AGENCE FRANCE PRESSE
NAYPYIDAW/YANGON: UN chief Ban Ki-moon today urged the West to drop more Myanmar sanctions, in a show of support for the reformist regime as opposition leader Aung San Suu Kyi backtracked on her refusal to take her parliamentary seat and said she will swear a controversial oath in parliament, ending a political impasse that saw her delay her debut in the legislature.
Ban welcomed moves by the international community to reward sweeping changes in the country since the end of direct army rule last year, in a landmark speech to parliament following talks with President Thein Sein.
“Today, I urge the international community to go even further in lifting, suspending, or easing trade restrictions and other sanctions,” he said in the first speech by a foreign dignitary in the fledgling legislature.
Ban, who is in Myanmar for the first time under the new quasi-civilian government, is the latest in a string of top foreign visitors amid a thaw in the army-dominated nation’s relations with the West, which has begun rolling back sanctions in response to reforms.
His address was not witnessed by Suu Kyi and other newly-elected members of her party, after they last week delayed their debut in the legislature in a row over the swearing-in oath.
In a dramatic climbdown, the Nobel laureate told reporters at her National League for Democracy (NLD) party headquarters in Yangon that she would pledge to “safeguard” the army-created constitution.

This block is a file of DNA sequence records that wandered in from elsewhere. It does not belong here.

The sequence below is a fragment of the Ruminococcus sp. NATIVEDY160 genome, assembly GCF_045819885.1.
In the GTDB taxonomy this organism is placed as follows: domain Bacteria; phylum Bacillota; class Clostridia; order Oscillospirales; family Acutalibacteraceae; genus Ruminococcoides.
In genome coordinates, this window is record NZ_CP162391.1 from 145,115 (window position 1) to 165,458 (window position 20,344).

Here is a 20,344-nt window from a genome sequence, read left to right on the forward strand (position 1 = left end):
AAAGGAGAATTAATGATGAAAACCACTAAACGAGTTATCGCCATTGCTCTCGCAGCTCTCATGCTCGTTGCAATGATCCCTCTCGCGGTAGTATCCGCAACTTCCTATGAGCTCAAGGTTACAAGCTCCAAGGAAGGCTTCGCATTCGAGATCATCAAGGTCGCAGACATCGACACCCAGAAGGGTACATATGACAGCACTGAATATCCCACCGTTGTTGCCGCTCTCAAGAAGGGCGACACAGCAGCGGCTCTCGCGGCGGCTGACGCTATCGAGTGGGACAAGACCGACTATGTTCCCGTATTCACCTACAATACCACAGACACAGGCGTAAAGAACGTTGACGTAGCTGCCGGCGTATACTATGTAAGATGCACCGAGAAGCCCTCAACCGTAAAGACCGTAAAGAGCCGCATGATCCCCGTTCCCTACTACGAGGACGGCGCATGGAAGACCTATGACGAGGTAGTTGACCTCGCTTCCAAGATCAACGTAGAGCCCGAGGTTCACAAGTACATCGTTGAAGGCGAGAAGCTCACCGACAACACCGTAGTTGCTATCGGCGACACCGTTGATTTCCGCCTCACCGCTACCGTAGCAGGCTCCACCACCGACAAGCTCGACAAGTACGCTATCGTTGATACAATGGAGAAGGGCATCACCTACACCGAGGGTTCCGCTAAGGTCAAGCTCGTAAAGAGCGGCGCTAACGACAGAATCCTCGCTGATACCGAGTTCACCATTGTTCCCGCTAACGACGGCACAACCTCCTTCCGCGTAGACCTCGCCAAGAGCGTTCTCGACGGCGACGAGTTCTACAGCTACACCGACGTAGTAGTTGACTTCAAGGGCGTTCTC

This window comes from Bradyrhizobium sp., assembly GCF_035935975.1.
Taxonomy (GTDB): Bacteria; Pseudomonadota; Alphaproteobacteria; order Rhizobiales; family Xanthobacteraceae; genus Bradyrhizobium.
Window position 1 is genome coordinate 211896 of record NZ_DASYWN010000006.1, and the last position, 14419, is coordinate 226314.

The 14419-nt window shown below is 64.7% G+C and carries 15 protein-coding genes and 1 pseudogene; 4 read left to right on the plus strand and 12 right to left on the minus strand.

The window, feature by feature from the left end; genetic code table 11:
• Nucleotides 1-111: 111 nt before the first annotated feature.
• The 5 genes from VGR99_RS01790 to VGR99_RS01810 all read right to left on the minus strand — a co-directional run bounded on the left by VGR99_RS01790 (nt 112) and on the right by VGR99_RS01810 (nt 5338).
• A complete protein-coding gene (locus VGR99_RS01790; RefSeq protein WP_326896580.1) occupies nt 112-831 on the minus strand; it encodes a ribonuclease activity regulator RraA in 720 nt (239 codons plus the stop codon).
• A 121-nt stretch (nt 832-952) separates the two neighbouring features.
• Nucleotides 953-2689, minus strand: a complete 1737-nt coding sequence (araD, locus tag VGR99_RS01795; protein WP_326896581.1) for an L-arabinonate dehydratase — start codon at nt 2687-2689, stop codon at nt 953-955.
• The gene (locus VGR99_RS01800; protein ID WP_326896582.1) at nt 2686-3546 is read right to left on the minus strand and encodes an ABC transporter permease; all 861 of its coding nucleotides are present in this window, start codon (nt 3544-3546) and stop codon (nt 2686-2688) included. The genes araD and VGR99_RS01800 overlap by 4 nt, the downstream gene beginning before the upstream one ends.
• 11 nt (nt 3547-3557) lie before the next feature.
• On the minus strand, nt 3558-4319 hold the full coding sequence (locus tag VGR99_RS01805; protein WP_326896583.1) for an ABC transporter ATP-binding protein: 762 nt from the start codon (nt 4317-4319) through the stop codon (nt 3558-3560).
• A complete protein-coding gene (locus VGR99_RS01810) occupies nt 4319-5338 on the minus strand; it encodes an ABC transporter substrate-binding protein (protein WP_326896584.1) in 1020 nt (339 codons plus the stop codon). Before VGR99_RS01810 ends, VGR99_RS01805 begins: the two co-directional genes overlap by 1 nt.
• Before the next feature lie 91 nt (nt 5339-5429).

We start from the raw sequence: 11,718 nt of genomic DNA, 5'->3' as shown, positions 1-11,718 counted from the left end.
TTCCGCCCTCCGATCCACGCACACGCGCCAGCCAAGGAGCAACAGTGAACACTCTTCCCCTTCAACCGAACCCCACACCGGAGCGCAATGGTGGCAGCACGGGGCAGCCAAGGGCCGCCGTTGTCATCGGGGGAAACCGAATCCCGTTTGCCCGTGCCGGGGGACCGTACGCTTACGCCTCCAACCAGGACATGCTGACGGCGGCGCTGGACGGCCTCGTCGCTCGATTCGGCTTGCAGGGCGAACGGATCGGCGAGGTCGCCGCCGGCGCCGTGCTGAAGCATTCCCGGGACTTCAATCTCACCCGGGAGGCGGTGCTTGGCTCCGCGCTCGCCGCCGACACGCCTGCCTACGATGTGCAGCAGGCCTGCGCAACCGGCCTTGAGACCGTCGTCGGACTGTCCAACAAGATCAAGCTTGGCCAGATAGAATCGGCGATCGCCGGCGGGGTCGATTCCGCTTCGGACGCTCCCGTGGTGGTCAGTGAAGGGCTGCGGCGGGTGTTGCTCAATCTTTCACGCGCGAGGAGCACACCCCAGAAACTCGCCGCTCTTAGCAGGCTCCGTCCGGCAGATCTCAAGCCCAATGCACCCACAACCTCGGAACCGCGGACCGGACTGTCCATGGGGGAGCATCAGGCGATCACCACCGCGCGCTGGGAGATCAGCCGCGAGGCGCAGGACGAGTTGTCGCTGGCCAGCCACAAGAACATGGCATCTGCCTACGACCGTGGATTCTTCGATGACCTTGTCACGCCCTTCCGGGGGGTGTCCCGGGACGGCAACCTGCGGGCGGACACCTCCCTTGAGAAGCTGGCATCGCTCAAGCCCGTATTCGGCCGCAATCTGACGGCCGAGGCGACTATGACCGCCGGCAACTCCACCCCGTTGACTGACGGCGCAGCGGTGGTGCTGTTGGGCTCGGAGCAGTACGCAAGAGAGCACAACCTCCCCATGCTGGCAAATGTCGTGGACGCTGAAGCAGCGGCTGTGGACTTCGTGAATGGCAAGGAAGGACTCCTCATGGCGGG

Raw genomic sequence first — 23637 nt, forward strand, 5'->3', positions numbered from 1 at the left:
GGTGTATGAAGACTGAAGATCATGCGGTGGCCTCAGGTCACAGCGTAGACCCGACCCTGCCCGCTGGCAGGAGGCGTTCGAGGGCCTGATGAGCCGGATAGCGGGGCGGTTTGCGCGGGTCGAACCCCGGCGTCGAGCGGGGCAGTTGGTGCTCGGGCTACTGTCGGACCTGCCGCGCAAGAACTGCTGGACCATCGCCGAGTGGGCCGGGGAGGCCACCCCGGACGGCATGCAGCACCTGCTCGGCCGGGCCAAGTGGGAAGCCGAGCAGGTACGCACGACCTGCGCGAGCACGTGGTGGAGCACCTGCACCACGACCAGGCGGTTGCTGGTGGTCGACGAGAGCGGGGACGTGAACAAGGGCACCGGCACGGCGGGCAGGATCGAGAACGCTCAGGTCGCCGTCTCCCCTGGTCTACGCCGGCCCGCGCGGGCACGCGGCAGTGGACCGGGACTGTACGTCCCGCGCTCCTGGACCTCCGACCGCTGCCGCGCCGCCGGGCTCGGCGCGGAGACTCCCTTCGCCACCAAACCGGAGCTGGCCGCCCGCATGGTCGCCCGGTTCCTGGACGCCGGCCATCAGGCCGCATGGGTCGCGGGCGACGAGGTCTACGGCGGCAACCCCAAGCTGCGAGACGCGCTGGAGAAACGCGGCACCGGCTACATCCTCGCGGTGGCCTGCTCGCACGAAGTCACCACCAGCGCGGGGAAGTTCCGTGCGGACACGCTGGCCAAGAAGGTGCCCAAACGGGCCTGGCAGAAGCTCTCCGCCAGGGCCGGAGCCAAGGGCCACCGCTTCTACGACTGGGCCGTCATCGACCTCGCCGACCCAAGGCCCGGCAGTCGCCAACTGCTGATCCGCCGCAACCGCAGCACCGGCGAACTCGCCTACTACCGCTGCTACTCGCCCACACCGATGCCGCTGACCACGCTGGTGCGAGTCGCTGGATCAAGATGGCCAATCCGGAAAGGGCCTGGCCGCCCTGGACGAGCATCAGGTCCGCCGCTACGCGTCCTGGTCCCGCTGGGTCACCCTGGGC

“We have decided to comply at this juncture, because we do not want a political problem or tension,” she said, ending a dispute seen as the first sign of tension with the government since she won a parliamentary seat in historic April 1 by-elections.
“The reason we accept (the oath), firstly is the desire of the people. Our voters voted for us because they want to see us in parliament.”
In his speech to MPs Ban hailed the “vision, leadership and courage” of Thein Sein, who has ushered in a slew of reforms in the last year including welcoming Suu Kyi’s party into the mainstream and freeing political prisoners.
“The path of change is still fragile and uncertain. But it is indeed too narrow to turn back,” he said from the podium of the parliament building, adding that Myanmar’s changes “have inspired the world”.
“President Thein Sein and Daw Aung San Suu Kyi have demonstrated the confidence and statesmanship needed to look beyond politics to the larger interests of the nation.”
The UN Secretary General is set to meet the Nobel Peace Prize laureate for the first time during his three-day trip. Suu Kyi is now expected to take the oath on Wednesday, according to NLD sources.
Ban said continued heavy fighting in Kachin state, in the far north of the country, was “inconsistent with the successful conclusion of the ceasefire agreements with all other major groups”.